Bridgewater parish supports Ugandan Catholic school project

EAST BRIDGEWATER -- At St. Benedict Secondary School in Kasambya, Uganda, class starts promptly at 7:30 a.m.

However, students tend to arrive closer to 9 a.m., because they must walk anywhere from four to seven miles to get to school each day.

Kasambya is a small rural town in a remote part of southwest Uganda. Children are at risk of being recruited by gangs or kidnapped on the way to school. Girls are forced into sexual slavery, while boys are forced to fight in local militias. Their parents, largely peasant farmers, often struggle to afford St. Benedict's $600 annual tuition fee. Adults on the side of the road wait for kids to walk by, convincing them to take up odd jobs to support their families rather than continue their education. Those who do make it to school are exhausted and in no condition to learn -- and they will have to repeat their trek at the end of the day.

Father Stephen Lusiba of the Diocese of Kiyinda-Mityana in Uganda has spent the last four summers at the Together in Christ Collaborative in Bridgewater. He has spent the last two summers raising funds to build a boys dormitory at St. Benedict, which will keep students close to school and safe from outside threats. A girls dormitory has existed at St. Benedict since 2020.

"Our students love studies," Father Lusiba told The Pilot. "They like to go to school. They like dormitories. The challenge is the poverty."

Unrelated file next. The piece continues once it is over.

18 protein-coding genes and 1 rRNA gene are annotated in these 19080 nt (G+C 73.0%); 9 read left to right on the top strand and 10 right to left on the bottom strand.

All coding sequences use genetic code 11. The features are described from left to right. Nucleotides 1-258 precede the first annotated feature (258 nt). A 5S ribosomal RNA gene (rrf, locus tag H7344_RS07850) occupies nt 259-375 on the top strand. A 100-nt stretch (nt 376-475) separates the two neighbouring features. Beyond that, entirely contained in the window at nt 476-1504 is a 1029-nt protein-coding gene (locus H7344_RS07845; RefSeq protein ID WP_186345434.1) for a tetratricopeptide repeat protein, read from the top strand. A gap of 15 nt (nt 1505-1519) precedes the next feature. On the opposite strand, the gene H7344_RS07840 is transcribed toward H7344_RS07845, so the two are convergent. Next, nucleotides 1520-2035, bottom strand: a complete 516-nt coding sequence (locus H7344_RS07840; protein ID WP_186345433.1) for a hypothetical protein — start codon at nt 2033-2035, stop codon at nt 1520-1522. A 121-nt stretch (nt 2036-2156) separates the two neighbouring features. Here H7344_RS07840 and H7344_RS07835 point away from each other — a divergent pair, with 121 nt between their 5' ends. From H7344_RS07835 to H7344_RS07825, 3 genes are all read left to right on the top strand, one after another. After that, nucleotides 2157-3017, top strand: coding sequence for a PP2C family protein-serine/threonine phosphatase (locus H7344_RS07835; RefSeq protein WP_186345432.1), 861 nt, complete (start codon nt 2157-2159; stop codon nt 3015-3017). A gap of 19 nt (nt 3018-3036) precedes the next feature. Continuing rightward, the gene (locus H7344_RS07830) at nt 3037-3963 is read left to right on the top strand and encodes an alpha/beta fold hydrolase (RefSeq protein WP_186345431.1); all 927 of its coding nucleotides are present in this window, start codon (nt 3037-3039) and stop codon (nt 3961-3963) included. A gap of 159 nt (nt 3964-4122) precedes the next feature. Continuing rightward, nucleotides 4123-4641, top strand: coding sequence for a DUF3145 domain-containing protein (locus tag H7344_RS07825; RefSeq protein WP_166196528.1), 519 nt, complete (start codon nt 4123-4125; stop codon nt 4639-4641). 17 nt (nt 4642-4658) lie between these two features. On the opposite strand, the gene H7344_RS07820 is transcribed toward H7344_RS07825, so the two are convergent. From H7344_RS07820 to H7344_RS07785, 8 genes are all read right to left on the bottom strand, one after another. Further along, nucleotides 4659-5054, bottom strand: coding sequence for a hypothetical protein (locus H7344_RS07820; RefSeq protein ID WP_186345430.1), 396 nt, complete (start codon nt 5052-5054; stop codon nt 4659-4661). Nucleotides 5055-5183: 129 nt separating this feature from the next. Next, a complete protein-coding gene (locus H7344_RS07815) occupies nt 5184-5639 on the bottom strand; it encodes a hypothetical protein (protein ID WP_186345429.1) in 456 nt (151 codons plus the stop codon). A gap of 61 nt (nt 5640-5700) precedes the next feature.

The boys dormitory, which will house 350 students with electricity and running water, is scheduled for completion at the end of 2026. It will cost over $195,000 to build. So far, only $20,000 has been raised, half from Uganda and half from "some good people" in Bridgewater.

Father Lusiba first came to Massachusetts in 2006, to raise funds for the school's construction. That's when he met Father Paul Ring, then a priest at St. Mark-St. Ambrose Parish in Dorchester. Father Lusiba spent the following summers in parishes throughout the Archdiocese of Boston, eventually following Father Ring to Bridgewater.

"I think assisting Father Stephen and St. Benedict in this way helps my people to understand that we're a universal Church," Father Ring said. "That our brotherhood and sisterhood with our fellow Catholics extends beyond the walls of the church and beyond the borders of the parish."

Every time Father Lusiba visits Bridgewater, Father Ring takes up a special collection to raise money for the school. When he celebrates Mass, Father Lusiba speaks about the challenges that the school and its students face.

"I thank them," Father Lusiba said of those who donated. "I thank Father Paul, that he connects me to the people. I'm appealing to the generosity of the people."

Father Lusiba has seen firsthand how a quality education can make or break the future of young Ugandans.

"We have so many drop-outs," he said. "They tried, they didn't make it, they can't afford it... Some of them are thieves, drunkards. Some of them do petty jobs. They are just living very simple lives."

Those who do make it through school, however, go on to become teachers, nurses, and accountants, among other careers.

Father Ring told the Pilot that donating to the school is a way for parishioners to "see beyond their own needs."

"I really do think that we have a generous spirit in the parishes," he said, "and not just in money... It helps them to see the folks of Uganda as their brothers and sisters in Christ."

Those interested in learning more about the dormitory project can email Father Lusiba at